While science has identified hundreds of different neurotransmitters in our brains, there are five that are most commonly identified with behaviour. Each of these are part of our survival mechanism and will encourage or discourage specific behaviours with the goal of keeping us safe.
Dopamine, oxytocin, serotonin and endorphine are often collectively referred to as the “happy chemicals”1. They make us feel good in different ways and have evolved to encourage us to do those things that promote survival.
Cortisol, often called the stress chemical, is the opposite. It makes us feel awful and acts to drive us away from actions that would impact our survival.
Dopamine is that reward for doing something. When we check something off our todo list, we get a hit of dopamine.
Note that we get that dopamine for taking any step, whether or not that step actually moves us forward. Our brain is rewarding the fact that we took action only and is not making any judgement on whether the action was positive. This sometimes leads to the wrong behaviours as we’re getting rewarded for being busy, not being effective.
We also get dopamine for successfully predicting actions that will come. Our brains prediction engine is constantly recalibrating itself to ensure that it’s successfully able to anticipate dangers. Whenever it makes a successful prediction, we get a hit of dopamine. The millennial whoop is a fun example of dopamine used to tune our prediction engine. As we successfully predict the music to come, we get a steady stream of dopamine.
Oxytocin motivates you to find safety in companionship. It encourages us to work together with others. When we trust someone or they trust us, oxytocin is flowing.
It’s stimulated by touch and by trust. Within a team that’s truly collaborating then oxytocin will be constantly flowing.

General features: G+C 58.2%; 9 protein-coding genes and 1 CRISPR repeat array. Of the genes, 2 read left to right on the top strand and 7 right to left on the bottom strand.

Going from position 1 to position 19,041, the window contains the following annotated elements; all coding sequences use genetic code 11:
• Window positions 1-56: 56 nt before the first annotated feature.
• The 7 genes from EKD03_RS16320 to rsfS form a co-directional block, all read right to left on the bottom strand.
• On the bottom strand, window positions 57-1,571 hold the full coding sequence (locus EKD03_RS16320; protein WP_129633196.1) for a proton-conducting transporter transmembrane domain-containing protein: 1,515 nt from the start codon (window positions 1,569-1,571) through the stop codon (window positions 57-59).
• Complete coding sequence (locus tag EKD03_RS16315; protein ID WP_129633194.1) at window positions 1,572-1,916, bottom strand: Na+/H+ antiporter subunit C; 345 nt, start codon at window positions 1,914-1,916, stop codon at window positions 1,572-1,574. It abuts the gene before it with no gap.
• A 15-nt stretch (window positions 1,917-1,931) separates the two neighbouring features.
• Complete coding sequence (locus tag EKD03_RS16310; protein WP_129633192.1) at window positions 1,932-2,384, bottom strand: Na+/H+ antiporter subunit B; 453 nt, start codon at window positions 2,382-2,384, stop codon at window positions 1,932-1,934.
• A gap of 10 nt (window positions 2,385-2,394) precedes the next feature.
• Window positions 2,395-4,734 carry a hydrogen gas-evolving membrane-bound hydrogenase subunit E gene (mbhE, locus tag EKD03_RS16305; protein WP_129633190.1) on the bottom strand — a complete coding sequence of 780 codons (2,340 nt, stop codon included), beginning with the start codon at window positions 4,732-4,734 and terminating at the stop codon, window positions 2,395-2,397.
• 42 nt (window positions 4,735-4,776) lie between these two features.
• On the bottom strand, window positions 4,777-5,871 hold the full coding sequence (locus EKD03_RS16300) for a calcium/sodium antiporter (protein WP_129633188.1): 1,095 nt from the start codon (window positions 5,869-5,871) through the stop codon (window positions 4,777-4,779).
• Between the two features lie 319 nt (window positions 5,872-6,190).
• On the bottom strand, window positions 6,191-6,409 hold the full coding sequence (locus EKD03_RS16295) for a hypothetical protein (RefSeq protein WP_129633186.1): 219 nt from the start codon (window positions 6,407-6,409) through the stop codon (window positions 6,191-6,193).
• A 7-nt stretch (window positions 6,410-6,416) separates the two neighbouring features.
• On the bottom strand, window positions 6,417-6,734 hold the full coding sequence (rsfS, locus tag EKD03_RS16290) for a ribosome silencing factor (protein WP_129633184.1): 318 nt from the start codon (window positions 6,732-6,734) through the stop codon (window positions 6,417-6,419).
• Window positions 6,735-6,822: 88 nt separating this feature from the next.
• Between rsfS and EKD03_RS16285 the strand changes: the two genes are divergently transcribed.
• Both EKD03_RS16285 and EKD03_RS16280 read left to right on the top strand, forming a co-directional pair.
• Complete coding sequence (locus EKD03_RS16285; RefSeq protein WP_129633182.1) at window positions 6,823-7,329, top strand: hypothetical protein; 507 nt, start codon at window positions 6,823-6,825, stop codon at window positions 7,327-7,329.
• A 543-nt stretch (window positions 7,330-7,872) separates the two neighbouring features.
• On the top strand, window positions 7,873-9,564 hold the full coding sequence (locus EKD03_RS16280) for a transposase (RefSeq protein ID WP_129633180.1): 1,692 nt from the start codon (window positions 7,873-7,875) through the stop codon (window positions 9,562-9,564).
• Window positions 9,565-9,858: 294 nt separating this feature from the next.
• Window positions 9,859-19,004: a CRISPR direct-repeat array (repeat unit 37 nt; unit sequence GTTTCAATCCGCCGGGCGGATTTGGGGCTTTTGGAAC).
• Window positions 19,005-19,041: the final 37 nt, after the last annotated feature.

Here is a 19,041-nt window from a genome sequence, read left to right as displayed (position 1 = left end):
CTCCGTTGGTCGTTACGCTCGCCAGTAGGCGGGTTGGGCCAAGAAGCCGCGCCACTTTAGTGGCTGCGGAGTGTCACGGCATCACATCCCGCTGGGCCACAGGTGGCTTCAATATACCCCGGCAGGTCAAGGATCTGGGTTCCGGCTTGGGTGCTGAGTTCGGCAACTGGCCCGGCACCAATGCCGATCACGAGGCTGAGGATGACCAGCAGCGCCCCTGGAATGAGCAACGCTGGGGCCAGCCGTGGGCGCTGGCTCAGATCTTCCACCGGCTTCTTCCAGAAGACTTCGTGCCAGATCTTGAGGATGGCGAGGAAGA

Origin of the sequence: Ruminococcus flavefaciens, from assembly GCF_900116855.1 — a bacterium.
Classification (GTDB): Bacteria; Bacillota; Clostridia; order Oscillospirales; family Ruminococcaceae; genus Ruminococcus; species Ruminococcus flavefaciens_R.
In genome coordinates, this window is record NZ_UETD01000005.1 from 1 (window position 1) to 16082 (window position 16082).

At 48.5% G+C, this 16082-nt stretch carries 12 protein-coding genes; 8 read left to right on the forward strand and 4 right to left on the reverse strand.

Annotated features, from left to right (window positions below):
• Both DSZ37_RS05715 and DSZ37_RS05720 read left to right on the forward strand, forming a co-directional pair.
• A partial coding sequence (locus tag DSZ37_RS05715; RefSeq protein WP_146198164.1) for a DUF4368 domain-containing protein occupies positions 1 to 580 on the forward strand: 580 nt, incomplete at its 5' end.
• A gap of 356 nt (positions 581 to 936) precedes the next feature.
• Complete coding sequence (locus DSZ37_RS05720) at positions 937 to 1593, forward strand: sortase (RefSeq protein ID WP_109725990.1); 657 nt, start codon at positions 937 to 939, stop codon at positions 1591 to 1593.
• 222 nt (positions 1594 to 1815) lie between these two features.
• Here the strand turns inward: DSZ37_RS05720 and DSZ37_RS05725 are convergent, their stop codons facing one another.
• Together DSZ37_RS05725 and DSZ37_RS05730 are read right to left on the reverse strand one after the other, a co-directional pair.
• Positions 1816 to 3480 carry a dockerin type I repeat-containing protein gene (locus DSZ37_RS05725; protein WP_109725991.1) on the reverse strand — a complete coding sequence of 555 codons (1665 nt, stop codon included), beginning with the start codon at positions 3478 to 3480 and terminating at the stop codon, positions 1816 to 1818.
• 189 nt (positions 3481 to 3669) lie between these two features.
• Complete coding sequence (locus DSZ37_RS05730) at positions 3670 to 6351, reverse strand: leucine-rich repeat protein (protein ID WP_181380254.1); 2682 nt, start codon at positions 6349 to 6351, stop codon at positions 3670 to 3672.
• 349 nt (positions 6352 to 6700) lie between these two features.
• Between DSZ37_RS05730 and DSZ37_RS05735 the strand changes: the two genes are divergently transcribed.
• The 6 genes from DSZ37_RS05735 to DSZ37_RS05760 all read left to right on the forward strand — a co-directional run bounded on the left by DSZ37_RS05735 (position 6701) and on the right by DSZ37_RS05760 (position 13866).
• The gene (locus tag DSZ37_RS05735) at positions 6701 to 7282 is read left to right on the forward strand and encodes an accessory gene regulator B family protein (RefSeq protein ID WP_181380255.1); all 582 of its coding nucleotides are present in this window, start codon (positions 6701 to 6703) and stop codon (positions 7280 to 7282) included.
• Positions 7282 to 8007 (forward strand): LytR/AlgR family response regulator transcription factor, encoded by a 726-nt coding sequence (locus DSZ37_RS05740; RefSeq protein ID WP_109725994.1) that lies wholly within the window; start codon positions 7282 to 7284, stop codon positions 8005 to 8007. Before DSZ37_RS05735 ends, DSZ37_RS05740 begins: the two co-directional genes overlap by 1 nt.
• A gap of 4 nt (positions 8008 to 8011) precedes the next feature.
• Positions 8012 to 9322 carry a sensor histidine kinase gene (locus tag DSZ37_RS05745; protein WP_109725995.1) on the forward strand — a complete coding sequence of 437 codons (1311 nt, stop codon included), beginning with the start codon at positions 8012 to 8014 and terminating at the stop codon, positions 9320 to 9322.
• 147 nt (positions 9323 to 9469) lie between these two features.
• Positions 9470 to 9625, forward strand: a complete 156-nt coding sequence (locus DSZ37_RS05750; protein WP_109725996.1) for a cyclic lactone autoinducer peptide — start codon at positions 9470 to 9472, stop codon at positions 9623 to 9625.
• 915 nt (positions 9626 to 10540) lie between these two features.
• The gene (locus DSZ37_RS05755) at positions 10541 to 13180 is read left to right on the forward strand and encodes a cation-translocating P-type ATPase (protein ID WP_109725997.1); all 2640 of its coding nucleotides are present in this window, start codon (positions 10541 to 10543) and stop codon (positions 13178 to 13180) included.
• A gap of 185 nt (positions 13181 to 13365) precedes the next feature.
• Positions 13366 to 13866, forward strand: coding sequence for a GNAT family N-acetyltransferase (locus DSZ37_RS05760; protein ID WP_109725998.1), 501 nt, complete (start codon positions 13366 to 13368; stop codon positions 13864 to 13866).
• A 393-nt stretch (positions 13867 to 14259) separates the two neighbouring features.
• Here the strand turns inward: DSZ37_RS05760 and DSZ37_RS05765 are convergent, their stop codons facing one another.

Interestingly oxytocin works both ways. It flows when we trust others and also when others trust us.
Oxytocin has the effect of suppressing the activity of the amygdala2, which reduces anxiety and stress.
Serotonin is a reward for gaining the respect of others, which in turn helps our survival chances. It’s sometimes refered to as the leadership chemical.
If I help someone across the street, I get a shot of serotonin. If you then witness me helping someone across the street, you also get a shot of serotonin.
All living creatures have serotonin, even plants and amoeba.
Mammals also get serotonin when they have secure access to food or other resources.
Endorphine masks pain so you can escape from danger when you’re injured. Our brains release endorphin as soon as it thinks we’re likely to be injured which can have the unintended side effect of encouraging risky behaviour.
For people who parachute, the moment they throw themselves out of the plane, their brain predicts that they’re about to suffer significant injury and so it releases a flood of endorphine which causes that feeling of euphoria. Anything that releases endorphines will cause a natural “high” sensation.
Laughing and crying both cause convulsions that trigger endorphines. Have you ever laughed so hard that after a while your stomach started to hurt? It was hurting right from the beginning but you didn’t feel it until the endorphine wore off.
Cortisol communicates pain and the expectation of pain. It motivates us to do whatever it takes to remove the threat.
If our social standing is threatened in any way, cortisol will start to flow. Reduced social standing reduces our chances of survival.
Elevated cortisol levels impair performance on memory tasks that depend on the hippocampus.2
While helpful in a short term survival situation, cortisol has many negative side effects over the long term. It suppresses the immune system, increases both blood pressure and blood sugar levels, and decreases learning ability3.
In better news, mindfulness has been shown to lower cortisol levels2 as has laughter, regularly walking in nature, visual art, and the power pose. See the anti-anxiety toolkit for more on each of these.
In summary, these neurotransmitters can have powerful effects on behavior, influencing motivation, pleasure, social bonding, mood, pain, and stress responses. Understanding the role of these neurotransmitters can help individuals better understand their own behavior and develop strategies to optimize their mental and emotional well-being.
Habits of a Happy Brain, Loretta Graziano Breuning ↩
Neuroscience for Coaches, 3nd Edition, Amy Brann ↩ ↩2 ↩3
Keeping the Brain in Mind, Shawn Carson, Mellisa Tiers ↩